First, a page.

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Reducing Unnecessary Antibiotics Prescriptions by GPs Through Online Decision Support

Unnecessary prescriptions of antibiotics for respiratory illness can be reduced through electronically delivered prescribing feedback and online decision support for GPs, reports a new study at King’s College London. The study was published in The BMJ on February 12th, 2019.

NHS prescribing data indicate that every month, GPs in the United Kingdom prescribe roughly 1.8 million antibiotic courses for the treatment of respiratory infections such as colds, coughs, bronchitis, sinusitis, otitis media, and sore throat, which cost about £9 million. At present, antimicrobial-resistant infections claim about 50,000 lives every year across Europe and the United States, and the figures stand at 700,000 worldwide. These numbers are set to increase to a predicted 10 million deaths every year by 2050, which would represent a higher death toll compared to diabetes and cancer combined.

The researchers from the School of Population Health & Environmental Sciences of King’s College London carried out a year-long trial, including 79 general practices across the United Kingdom. A short training webinar, monthly feedback reports of their antibiotic prescriptions for respiratory illness, and online access to decision support materials were given to the GPs in the intervention trial arm. The trial scrutinized the anonymized electronic health records of over 500,000 patients.

Results demonstrated that antibiotic prescribing was decreased by 12% on the whole, where there was a decrease of one antibiotic prescription for every 62 patients in the age group of 15–85 years. No evidence of an increase in severe bacterial complications, including scarlet fever or pneumonia, was found. There was no reduction in the antibiotic prescribing of GPs to older adults (85 years and older) or to children (under 15 years). According to the authors, further evaluation of the antibiotic prescribing in these groups is necessary.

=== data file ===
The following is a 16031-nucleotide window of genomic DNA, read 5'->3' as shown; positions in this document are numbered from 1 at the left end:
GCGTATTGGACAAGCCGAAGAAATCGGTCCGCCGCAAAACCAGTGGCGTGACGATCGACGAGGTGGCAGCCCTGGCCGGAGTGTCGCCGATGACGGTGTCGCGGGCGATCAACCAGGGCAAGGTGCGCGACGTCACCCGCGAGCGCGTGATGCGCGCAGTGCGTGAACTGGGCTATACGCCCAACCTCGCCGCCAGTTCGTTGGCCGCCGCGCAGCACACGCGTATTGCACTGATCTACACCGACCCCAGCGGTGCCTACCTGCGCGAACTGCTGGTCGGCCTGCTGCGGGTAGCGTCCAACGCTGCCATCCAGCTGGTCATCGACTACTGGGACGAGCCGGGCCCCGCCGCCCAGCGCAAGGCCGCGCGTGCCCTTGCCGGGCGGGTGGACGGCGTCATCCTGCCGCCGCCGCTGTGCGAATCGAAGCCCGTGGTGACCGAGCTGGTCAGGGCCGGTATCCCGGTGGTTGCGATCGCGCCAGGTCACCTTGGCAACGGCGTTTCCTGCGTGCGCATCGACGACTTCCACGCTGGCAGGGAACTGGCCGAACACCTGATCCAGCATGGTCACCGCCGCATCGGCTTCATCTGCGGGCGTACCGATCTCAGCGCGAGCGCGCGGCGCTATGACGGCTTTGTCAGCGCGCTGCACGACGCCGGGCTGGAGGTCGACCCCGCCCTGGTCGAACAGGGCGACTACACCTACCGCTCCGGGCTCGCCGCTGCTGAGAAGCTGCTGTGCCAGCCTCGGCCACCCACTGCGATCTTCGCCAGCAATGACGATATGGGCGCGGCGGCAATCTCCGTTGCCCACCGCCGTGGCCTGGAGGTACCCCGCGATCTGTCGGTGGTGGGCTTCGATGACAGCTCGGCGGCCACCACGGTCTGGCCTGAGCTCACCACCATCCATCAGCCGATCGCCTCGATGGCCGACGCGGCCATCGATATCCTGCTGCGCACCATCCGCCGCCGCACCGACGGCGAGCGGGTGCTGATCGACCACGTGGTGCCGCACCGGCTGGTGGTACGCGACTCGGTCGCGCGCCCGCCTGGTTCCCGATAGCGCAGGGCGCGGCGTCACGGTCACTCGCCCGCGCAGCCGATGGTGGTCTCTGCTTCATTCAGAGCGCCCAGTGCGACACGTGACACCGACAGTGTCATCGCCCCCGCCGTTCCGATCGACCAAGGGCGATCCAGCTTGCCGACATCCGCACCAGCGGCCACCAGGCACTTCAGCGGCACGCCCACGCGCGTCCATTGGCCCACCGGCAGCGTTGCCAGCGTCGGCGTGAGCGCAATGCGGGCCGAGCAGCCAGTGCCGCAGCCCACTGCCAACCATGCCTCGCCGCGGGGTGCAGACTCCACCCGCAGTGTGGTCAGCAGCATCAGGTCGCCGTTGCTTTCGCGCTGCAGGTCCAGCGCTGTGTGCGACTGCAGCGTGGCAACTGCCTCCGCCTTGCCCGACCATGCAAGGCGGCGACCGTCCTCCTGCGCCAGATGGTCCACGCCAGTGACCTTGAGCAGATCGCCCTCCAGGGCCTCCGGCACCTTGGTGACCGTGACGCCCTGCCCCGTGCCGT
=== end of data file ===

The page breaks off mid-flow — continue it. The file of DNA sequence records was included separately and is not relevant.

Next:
Decision support tools ranged from information leaflets for patients and carers on the anticipated duration of symptoms, self-care recommendations, to guidance on the timeframe by which to seek assistance again if necessary. They also prompted GPs when and when not to prescribe antibiotics.

Misuse of antibiotics is putting us all at risk. Taking antibiotics when they are not needed is leading to the emergence of resistant infections that can be very difficult to treat. This trial showed that providing GPs with information about their use of antibiotics for respiratory illnesses led to a reduction in antibiotic use. If this approach is scaled up nationally, it could contribute to reducing the emergence of antibiotic resistance.

Martin Gulliford, Professor of Public Health, King’s College London.

Gulliford is also the lead author of the study.

The trial was carried out with the help of the anonymized electronic health records of general practices contributing to the UK Clinical Practice Research Datalink (CPRD). The National Institute for Health Research (NIHR) Health Technology Assessment Programme funded the trial.

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